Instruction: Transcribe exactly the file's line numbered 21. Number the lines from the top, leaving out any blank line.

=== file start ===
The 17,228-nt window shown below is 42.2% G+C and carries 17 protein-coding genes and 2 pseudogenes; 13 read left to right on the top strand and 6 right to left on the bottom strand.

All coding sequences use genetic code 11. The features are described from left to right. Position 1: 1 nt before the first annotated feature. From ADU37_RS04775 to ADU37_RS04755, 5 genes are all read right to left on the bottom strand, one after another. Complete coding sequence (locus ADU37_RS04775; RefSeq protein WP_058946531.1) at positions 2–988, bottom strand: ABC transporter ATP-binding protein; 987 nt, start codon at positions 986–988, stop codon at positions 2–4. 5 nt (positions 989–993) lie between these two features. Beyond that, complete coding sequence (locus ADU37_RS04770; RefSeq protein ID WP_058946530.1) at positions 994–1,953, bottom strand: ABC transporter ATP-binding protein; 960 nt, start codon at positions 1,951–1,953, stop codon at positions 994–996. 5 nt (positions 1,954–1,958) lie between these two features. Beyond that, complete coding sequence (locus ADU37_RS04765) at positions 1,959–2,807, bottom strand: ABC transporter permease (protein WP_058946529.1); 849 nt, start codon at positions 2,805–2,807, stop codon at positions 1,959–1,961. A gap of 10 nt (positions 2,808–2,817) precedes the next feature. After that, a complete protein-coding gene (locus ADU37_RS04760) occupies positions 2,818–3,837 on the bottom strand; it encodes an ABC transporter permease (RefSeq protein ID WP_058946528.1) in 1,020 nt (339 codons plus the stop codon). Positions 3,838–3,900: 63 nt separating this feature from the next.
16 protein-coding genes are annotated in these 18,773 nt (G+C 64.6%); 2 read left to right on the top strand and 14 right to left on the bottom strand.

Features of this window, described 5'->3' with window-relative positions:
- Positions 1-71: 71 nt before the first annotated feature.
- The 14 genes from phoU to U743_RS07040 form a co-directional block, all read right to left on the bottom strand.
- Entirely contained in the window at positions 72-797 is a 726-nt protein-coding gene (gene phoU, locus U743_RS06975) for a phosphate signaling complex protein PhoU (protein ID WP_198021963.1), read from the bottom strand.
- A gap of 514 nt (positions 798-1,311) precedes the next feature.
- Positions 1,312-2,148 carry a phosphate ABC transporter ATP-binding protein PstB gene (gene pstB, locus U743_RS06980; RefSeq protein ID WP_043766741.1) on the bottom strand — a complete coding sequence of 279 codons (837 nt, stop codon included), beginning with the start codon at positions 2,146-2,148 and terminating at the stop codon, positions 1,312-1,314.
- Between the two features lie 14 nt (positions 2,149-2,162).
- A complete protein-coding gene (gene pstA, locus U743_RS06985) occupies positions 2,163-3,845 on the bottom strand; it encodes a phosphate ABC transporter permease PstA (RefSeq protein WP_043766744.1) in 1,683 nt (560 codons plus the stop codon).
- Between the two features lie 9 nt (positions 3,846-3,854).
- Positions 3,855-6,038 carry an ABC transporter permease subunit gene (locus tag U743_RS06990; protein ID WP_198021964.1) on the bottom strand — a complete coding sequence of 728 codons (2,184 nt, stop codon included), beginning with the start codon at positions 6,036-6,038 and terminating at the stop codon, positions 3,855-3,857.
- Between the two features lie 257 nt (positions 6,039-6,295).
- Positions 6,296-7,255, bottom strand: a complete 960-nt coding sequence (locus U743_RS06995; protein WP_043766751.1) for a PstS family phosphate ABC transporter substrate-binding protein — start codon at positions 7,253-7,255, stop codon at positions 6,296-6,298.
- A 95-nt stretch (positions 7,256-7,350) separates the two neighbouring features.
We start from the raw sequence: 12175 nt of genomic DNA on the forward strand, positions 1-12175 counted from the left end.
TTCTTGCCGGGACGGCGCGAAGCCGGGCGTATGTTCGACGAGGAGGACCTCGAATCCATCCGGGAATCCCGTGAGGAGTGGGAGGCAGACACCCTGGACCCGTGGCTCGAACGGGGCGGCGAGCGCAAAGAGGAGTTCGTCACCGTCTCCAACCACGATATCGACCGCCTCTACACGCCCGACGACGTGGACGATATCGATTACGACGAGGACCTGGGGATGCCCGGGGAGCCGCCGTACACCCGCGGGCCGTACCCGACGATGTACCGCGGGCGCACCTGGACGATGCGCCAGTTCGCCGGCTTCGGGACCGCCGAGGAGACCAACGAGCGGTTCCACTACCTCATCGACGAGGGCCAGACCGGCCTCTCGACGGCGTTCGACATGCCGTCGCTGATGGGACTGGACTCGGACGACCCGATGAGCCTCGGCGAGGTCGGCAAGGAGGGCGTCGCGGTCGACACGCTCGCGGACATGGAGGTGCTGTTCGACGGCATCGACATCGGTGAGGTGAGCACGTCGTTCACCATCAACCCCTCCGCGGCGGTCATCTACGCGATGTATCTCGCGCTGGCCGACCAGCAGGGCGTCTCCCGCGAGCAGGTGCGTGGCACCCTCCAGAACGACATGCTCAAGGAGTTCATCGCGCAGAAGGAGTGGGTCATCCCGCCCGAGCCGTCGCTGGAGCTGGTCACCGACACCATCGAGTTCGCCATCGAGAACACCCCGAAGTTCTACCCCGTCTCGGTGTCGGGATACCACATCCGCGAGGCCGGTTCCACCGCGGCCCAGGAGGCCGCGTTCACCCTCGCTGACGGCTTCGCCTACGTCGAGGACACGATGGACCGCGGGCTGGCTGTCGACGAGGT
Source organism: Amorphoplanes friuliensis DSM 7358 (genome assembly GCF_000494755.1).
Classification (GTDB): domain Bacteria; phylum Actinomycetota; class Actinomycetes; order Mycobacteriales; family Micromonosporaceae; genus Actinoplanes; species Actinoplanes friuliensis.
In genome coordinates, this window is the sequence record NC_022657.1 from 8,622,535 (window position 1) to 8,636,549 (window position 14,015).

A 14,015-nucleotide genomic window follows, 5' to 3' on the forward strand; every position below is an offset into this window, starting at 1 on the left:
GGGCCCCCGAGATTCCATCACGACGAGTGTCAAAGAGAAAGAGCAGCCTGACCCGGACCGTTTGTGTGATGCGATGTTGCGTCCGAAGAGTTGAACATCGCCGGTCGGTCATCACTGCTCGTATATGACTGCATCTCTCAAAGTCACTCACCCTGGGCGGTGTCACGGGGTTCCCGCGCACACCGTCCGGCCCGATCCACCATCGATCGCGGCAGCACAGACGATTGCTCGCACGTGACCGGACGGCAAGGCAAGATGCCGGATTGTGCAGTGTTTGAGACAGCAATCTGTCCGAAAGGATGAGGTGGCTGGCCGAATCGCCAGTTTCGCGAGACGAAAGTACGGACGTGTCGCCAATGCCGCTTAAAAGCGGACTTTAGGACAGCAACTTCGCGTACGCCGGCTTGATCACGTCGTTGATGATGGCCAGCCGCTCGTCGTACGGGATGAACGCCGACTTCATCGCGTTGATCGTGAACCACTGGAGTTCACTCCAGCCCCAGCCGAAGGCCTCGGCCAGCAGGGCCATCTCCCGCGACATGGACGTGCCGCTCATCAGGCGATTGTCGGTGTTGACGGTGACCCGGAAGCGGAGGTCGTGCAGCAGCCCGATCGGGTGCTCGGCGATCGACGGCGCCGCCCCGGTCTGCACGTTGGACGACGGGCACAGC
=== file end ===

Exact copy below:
In genome coordinates, this window is the sequence record NC_022657.1 from 8,622,535 (window position 1) to 8,636,549 (window position 14,015).